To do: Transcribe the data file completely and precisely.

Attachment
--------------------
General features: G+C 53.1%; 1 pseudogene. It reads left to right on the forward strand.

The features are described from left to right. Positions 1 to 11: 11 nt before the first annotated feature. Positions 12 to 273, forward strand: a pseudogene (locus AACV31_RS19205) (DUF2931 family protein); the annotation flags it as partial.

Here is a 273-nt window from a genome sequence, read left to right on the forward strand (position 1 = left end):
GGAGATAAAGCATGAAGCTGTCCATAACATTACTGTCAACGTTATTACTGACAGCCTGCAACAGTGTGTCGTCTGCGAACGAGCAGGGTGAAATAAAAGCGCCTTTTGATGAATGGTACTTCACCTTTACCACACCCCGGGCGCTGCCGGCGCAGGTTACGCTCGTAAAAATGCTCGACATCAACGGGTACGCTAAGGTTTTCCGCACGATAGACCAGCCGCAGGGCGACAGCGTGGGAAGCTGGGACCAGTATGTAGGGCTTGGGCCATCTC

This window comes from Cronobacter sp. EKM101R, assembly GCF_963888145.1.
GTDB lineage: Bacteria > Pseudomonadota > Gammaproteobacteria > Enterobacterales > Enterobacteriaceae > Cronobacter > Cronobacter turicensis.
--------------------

General features: G+C 53.1%; 1 pseudogene. It reads left to right on the forward strand.

The features are described from left to right. Positions 1 to 11: 11 nt before the first annotated feature. Positions 12 to 273, forward strand: a pseudogene (locus AACV31_RS19205) (DUF2931 family protein); the annotation flags it as partial.

Here is a 273-nt window from a genome sequence, read left to right on the forward strand (position 1 = left end):
GGAGATAAAGCATGAAGCTGTCCATAACATTACTGTCAACGTTATTACTGACAGCCTGCAACAGTGTGTCGTCTGCGAACGAGCAGGGTGAAATAAAAGCGCCTTTTGATGAATGGTACTTCACCTTTACCACACCCCGGGCGCTGCCGGCGCAGGTTACGCTCGTAAAAATGCTCGACATCAACGGGTACGCTAAGGTTTTCCGCACGATAGACCAGCCGCAGGGCGACAGCGTGGGAAGCTGGGACCAGTATGTAGGGCTTGGGCCATCTC

This window comes from Cronobacter sp. EKM101R, assembly GCF_963888145.1.
GTDB lineage: Bacteria > Pseudomonadota > Gammaproteobacteria > Enterobacterales > Enterobacteriaceae > Cronobacter > Cronobacter turicensis.